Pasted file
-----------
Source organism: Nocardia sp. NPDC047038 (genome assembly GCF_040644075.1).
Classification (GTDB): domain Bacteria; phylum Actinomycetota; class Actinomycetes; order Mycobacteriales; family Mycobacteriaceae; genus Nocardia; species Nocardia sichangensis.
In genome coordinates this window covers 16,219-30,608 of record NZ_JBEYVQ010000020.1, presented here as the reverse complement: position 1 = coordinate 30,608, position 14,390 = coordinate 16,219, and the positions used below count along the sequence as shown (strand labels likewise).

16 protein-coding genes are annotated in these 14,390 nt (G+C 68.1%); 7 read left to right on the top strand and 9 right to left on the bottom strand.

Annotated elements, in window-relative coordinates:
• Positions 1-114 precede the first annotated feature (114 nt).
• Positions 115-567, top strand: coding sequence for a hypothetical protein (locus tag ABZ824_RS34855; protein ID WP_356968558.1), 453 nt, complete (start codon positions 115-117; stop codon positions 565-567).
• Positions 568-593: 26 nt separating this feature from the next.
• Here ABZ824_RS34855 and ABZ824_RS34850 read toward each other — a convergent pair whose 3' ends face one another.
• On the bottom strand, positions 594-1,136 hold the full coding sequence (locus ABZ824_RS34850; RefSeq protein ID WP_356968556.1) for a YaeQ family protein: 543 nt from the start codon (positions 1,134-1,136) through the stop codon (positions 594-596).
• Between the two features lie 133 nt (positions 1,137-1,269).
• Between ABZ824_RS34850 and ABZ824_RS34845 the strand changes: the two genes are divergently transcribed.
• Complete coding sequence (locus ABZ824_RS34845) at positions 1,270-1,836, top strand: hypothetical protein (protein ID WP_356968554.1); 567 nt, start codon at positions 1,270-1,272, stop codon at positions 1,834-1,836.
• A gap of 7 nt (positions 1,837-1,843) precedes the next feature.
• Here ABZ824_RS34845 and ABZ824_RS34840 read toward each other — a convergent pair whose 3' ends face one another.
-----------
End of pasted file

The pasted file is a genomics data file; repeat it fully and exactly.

Source organism: Nocardia sp. NPDC047038 (genome assembly GCF_040644075.1).
Classification (GTDB): domain Bacteria; phylum Actinomycetota; class Actinomycetes; order Mycobacteriales; family Mycobacteriaceae; genus Nocardia; species Nocardia sichangensis.
In genome coordinates this window covers 16,219-30,608 of record NZ_JBEYVQ010000020.1, presented here as the reverse complement: position 1 = coordinate 30,608, position 14,390 = coordinate 16,219, and the positions used below count along the sequence as shown (strand labels likewise).

16 protein-coding genes are annotated in these 14,390 nt (G+C 68.1%); 7 read left to right on the top strand and 9 right to left on the bottom strand.

Annotated elements, in window-relative coordinates:
• Positions 1-114 precede the first annotated feature (114 nt).
• Positions 115-567, top strand: coding sequence for a hypothetical protein (locus tag ABZ824_RS34855; protein ID WP_356968558.1), 453 nt, complete (start codon positions 115-117; stop codon positions 565-567).
• Positions 568-593: 26 nt separating this feature from the next.
• Here ABZ824_RS34855 and ABZ824_RS34850 read toward each other — a convergent pair whose 3' ends face one another.
• On the bottom strand, positions 594-1,136 hold the full coding sequence (locus ABZ824_RS34850; RefSeq protein ID WP_356968556.1) for a YaeQ family protein: 543 nt from the start codon (positions 1,134-1,136) through the stop codon (positions 594-596).
• Between the two features lie 133 nt (positions 1,137-1,269).
• Between ABZ824_RS34850 and ABZ824_RS34845 the strand changes: the two genes are divergently transcribed.
• Complete coding sequence (locus ABZ824_RS34845) at positions 1,270-1,836, top strand: hypothetical protein (protein ID WP_356968554.1); 567 nt, start codon at positions 1,270-1,272, stop codon at positions 1,834-1,836.
• A gap of 7 nt (positions 1,837-1,843) precedes the next feature.
• Here ABZ824_RS34845 and ABZ824_RS34840 read toward each other — a convergent pair whose 3' ends face one another.